Do You Have a Broken Toe?
Stubbing your toe or knocking it into furniture in the middle of the night (or any other time) is a very painful experience, and sometimes these accidents can actually result in a broken toe. Oftentimes, it can be difficult to determine on your own if your toe is dislocated, bruised or broken; all you know is that it hurts!
How Do I Know If I Broke My Toe?
Broken toes or “fractures of toe and metatarsal bones,” can be classified in two categories: traumatic fractures and stress fractures.
Traumatic fractures are a result of a direct impact to your toe by stubbing it. If you have suffered from a traumatic fracture, you may experience:
- An audible noise at the time of the break
- You can pinpoint the exact area where pain is present for hours after the break took place. The pain may subside several hours after impact.
- Toe has abnormal appearance.
- Toe is bruised and swollen the next day.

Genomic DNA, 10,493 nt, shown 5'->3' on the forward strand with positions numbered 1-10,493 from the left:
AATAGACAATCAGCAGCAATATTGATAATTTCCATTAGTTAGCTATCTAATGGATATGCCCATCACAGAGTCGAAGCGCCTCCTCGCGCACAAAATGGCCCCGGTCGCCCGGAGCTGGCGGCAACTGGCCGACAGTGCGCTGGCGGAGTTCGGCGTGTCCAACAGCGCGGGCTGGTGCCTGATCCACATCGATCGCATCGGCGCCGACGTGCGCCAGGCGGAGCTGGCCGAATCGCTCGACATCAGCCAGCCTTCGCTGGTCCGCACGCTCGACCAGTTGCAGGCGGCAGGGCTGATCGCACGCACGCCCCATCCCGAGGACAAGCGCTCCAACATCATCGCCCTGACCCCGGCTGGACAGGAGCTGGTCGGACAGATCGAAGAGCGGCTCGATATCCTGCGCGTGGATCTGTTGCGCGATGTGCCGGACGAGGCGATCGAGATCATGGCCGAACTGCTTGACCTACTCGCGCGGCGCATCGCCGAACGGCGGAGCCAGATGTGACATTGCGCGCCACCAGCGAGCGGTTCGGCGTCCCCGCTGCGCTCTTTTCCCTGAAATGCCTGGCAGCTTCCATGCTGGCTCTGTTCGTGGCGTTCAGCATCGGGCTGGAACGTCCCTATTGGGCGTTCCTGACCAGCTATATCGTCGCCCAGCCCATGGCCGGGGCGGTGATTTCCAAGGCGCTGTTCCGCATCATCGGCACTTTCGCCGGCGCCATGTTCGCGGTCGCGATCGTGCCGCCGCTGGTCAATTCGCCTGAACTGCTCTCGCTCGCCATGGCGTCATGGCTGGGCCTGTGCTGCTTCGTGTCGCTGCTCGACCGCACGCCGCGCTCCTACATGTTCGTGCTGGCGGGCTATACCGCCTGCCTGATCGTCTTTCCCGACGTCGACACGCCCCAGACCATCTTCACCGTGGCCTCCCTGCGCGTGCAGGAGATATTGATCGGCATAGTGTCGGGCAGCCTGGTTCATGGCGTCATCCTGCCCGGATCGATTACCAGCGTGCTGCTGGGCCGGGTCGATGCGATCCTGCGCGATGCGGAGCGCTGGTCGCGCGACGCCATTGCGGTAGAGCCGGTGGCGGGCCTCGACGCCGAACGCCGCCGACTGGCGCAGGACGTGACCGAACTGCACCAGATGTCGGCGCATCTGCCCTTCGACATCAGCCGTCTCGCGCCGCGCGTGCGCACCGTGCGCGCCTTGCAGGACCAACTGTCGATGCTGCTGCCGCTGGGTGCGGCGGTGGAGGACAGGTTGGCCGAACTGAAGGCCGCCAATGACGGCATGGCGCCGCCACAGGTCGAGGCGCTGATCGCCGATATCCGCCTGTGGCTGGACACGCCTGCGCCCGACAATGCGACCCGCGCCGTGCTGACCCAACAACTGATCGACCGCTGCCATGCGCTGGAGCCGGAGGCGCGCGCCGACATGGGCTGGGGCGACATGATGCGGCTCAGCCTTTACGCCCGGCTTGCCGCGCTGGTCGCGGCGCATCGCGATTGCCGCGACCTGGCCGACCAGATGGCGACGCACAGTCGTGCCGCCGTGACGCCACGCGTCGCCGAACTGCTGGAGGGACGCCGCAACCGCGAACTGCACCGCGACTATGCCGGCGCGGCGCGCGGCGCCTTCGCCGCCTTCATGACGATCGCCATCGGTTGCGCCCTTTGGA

- You can still walk on it.
Stress fractures are tiny, hairline breaks that are a result of repetitive stress from repetitive motions, as well as abnormal foot structure, deformities or osteoporosis.
If you are suffering from a stress fracture, you may experience:
- Pain during or following normal activity
- Pain subsides when resting and resumes when standing or during activity
- You can directly point to where the pain is when touched
- Swelling, but no bruising
Do I Need Medical Treatment For A Broken Toe?
You may have heard the myth that doctors are not able to offer treatment for a broken toe, but that is actually farthest from the truth.
By self-medicating and ignoring a potentially broken toe, you can actually be causing more damage.
In fact, neglecting treatment for a broken toe can result in:
- A bone deformity that can limit your ability to move your foot and find shoes to properly fit your feet
- Chronic pain
- Failure to heal
If you think you have a broken toe, don’t hesitate to seek treatment. Click here to request an appointment with one of the podiatrists at Triad Foot Center.
Disclaimer: The information and other content provided in our blogs, videos, or in any other content or linked materials are not intended and should not be construed as medical advice, nor is the information a substitute for professional medical expertise or treatment. For a full disclaimer, please click here.